Join the debate

Comments
13

I'm not sure about the 991's looks though

1 year 42 weeks ago

I don't know if it's just me but I find the 991 a bit bland looking and featureless, in the same way the 996 was. A major facelift transformed the 996 in to the great looking 997, so may be the same trick will be applied to the 991 in a few years. I'm sure the  add ons associated with the Turbo will beef up the 991 and make it look a lot more exciting.

Golf...

1 year 42 weeks ago

Some things never change. Funny thing how the dashboard features the same switchgear for the headlights and fog lights with the golf. Even the dash architecture, a straight line, more or less same position and similar shape for the airvents and even the way the upper dashboard meets the down part on the centre console is ...the same with the golfs.

 

Boring!

I'd love to have the problem

1 year 42 weeks ago

I'd love to have the problem of which version to go for.

One day.

tech21man wrote: Some things

1 year 42 weeks ago

tech21man wrote:

Some things never change. Funny thing how the dashboard features the same switchgear for the headlights and fog lights with the golf. Even the dash architecture, a straight line, more or less same position and similar shape for the airvents and even the way the upper dashboard meets the down part on the centre console is ...the same with the golfs.

 

Boring!

Once you achieve perfection, there is no longer any need for endless change and mindless tweaking of minor details and layouts

Even the wheels are a similar

1 year 42 weeks ago

Even the wheels are a similar shape!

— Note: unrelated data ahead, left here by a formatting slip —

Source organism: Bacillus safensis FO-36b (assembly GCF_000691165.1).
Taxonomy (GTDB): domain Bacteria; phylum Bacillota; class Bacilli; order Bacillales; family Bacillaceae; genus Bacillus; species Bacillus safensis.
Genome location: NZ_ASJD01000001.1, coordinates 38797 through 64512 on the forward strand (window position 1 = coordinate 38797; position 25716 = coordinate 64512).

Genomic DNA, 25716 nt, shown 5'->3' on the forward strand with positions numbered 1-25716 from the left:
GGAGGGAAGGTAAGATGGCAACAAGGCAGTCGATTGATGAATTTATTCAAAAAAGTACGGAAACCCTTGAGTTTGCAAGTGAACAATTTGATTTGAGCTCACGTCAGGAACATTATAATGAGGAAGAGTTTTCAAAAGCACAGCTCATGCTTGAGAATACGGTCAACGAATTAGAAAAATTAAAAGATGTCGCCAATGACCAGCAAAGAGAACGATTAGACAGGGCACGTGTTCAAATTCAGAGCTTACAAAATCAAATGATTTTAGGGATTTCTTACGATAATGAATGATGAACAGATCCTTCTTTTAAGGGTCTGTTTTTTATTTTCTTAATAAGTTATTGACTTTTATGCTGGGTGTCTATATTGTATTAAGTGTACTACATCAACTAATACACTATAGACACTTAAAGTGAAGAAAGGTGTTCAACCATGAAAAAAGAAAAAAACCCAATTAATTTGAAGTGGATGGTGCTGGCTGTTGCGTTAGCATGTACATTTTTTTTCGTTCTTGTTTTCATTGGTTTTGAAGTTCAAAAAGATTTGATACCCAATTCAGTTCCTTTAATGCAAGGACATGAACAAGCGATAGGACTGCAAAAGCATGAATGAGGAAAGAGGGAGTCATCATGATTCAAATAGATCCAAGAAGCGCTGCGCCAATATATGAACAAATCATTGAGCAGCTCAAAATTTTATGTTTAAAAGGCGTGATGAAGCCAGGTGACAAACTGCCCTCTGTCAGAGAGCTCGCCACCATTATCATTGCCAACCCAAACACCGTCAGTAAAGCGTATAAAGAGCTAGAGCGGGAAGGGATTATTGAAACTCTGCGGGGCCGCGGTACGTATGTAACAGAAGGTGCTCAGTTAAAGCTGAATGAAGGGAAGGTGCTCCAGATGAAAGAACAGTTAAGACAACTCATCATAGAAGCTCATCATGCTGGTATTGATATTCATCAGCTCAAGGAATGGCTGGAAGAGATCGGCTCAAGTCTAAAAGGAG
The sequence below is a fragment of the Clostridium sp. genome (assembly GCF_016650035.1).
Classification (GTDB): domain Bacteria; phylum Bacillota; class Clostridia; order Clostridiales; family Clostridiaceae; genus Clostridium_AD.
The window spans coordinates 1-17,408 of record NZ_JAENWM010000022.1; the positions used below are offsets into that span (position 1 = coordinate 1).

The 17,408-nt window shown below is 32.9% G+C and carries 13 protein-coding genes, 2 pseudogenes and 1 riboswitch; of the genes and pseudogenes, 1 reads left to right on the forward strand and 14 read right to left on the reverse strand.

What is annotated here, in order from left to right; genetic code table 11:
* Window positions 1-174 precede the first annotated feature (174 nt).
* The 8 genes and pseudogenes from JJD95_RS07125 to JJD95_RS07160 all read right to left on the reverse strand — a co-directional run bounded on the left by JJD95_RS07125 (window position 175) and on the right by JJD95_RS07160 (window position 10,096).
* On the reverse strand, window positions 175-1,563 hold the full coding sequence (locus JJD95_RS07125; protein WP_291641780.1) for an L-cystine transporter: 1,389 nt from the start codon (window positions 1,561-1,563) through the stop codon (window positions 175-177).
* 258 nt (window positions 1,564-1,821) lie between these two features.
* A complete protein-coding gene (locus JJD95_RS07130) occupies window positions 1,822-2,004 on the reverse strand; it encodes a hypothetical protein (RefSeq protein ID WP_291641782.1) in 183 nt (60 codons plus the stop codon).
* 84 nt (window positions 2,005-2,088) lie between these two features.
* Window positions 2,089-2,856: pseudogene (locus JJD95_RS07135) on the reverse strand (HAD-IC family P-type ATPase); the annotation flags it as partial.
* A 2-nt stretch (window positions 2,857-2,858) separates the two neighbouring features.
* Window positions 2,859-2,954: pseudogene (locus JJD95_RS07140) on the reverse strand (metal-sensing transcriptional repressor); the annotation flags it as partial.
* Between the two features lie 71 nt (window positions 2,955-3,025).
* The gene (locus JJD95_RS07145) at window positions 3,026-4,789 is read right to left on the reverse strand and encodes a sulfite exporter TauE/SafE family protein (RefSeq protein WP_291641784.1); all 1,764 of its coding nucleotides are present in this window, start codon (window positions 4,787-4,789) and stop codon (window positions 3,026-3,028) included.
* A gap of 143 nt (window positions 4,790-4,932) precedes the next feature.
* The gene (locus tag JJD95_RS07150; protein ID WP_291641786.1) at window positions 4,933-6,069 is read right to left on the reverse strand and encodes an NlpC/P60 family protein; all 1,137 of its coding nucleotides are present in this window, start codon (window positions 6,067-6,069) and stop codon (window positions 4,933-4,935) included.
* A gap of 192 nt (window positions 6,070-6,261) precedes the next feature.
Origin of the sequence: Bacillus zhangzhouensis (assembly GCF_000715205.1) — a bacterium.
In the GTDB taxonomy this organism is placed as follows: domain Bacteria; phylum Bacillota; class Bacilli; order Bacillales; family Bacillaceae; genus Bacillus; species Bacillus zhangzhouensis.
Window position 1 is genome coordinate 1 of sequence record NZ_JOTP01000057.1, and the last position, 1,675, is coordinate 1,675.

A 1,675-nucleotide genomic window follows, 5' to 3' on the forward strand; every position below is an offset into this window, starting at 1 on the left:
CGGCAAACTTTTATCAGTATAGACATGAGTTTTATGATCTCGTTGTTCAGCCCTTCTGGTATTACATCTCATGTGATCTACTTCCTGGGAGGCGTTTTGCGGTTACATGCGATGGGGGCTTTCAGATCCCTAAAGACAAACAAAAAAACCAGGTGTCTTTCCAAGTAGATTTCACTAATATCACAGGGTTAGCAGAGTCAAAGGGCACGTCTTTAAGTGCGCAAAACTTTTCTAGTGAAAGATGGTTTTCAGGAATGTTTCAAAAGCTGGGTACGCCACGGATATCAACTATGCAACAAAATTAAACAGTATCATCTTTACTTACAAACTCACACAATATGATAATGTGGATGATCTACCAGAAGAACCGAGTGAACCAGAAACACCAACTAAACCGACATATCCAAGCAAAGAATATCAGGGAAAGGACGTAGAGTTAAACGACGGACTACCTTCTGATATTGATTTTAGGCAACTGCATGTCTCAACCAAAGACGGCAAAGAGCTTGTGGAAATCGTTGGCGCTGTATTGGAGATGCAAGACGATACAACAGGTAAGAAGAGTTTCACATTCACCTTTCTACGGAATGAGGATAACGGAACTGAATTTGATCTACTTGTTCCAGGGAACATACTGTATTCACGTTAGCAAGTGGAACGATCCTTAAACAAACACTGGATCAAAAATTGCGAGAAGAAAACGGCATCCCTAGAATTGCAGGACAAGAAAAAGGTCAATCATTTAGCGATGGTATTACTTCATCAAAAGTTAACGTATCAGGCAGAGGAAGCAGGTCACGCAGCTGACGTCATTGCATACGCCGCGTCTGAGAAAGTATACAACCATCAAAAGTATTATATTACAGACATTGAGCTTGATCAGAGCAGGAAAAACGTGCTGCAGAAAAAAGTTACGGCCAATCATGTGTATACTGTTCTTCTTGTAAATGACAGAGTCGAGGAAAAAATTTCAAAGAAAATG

brian245 wrote: tech21man

1 year 41 weeks ago

brian245 wrote:

tech21man wrote:

Some things never change. Funny thing how the dashboard features the same switchgear for the headlights and fog lights with the golf. Even the dash architecture, a straight line, more or less same position and similar shape for the airvents and even the way the upper dashboard meets the down part on the centre console is ...the same with the golfs.

 

Boring!

Once you achieve perfection, there is no longer any need for endless change and mindless tweaking of minor details and layouts

Oh dear, cringe.

Love it in white!  And I have

1 year 41 weeks ago

Love it in white!  And I have to say I think the back end looks better with the red strip across it.

It is my favorite car, love

1 year 41 weeks ago

It is my favorite car, love the car in white and black alloy wheel.

boring !

1 year 41 weeks ago

agree with lanehogger

991 bores me to tears.

more i see them, the more i hanker for an old air-cooled 911.

i don't think turbo or gt3 variants will help.

love it

1 year 41 weeks ago

Don't give a monkey's what anybody thinks about the 991. I have one (a cab) i  simply love it. Over the years i have had several 911s AND lot's of other high end "sports cars". I keep going back to the Porsche.

One thing i can convey, it turns heads and puts smiles on a lot of faces (yes smiles not grimaces).

Hey carpo, mines white with black wheels, see profile

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Our Verdict

Porsche 911

The Porsche 911 is a sublime all-purpose sports car